Do quantum fluctuations hold the memory of what came before? How can we use that already existing memory to better support modern communication systems?
When a signal collapses in a smooth way, when noise does not interfere with the collapse...then the emergence of the signal is perfectly aligned with the quantum memory, or the original information contained in the signal. The information is not distorted. When the signal emerges from that collapse as the next expression, how smoothly that signal collapsed determines how much quantum memory it was able to access in that collapsed state. And the amount of quantum memory accessed will determine how precisely that signal represents the original signal. The degree of silence available during the collapse of the signal will determine the repeatability of the original information as the signal travels from point A to point B.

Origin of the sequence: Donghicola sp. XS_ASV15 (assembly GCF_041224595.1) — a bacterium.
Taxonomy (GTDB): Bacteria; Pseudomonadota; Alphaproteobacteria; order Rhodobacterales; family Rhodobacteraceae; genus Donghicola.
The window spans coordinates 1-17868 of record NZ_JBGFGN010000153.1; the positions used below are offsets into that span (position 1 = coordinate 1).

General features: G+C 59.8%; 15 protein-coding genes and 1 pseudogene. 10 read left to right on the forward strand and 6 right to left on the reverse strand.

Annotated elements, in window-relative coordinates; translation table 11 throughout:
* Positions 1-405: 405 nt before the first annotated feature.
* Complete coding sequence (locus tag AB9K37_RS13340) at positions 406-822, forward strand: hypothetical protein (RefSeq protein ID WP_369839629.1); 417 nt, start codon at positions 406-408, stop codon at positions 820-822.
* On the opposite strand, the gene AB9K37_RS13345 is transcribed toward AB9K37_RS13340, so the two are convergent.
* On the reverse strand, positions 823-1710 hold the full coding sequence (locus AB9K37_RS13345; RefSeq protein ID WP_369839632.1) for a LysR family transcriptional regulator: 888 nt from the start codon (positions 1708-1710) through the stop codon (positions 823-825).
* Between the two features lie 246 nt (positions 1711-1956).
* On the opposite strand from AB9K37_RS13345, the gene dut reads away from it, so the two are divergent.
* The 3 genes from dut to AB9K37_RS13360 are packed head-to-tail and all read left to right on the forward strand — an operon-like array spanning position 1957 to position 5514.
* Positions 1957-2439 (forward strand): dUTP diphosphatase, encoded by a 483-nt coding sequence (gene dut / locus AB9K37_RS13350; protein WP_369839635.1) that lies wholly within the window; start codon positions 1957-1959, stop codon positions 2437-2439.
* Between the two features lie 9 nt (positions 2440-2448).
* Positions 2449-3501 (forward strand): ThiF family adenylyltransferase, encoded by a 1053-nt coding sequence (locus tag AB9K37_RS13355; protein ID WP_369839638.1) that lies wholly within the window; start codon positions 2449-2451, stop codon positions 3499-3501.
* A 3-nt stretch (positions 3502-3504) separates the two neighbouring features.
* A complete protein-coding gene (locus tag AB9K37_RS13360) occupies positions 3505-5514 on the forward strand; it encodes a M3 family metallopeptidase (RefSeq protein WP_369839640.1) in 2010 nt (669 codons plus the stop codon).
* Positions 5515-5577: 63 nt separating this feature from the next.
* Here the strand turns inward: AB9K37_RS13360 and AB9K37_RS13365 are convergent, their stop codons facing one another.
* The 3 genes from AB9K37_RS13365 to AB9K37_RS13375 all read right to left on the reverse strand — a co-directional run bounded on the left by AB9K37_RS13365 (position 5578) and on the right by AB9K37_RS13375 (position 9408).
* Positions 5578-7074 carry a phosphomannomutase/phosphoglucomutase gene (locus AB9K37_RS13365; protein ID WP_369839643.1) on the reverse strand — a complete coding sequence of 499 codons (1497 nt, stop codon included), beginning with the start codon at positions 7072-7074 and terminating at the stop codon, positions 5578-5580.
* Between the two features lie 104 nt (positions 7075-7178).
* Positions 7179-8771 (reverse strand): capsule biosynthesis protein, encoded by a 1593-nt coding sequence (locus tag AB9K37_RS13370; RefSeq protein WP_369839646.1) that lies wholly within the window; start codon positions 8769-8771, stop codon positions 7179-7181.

Reducing noise in electronic signals can help the quality of signals. Signals which are less noisy, and more dynamically stable have greater access to the quantum memory contained within the signal in its collapsed state, or the 'gap' between one expression of the signal and the next. When Coherence Technology is applied to a technological system, each time the signal emerges from the collapsed state or the 'gap' between expressions, it is less noisy and retains more of the original information. It is more intelligible. The brain can now process it more easily, with less mental effort. When the brain is more settled and more coherent, less strained, the brain likewise has greater access to its own stored memory.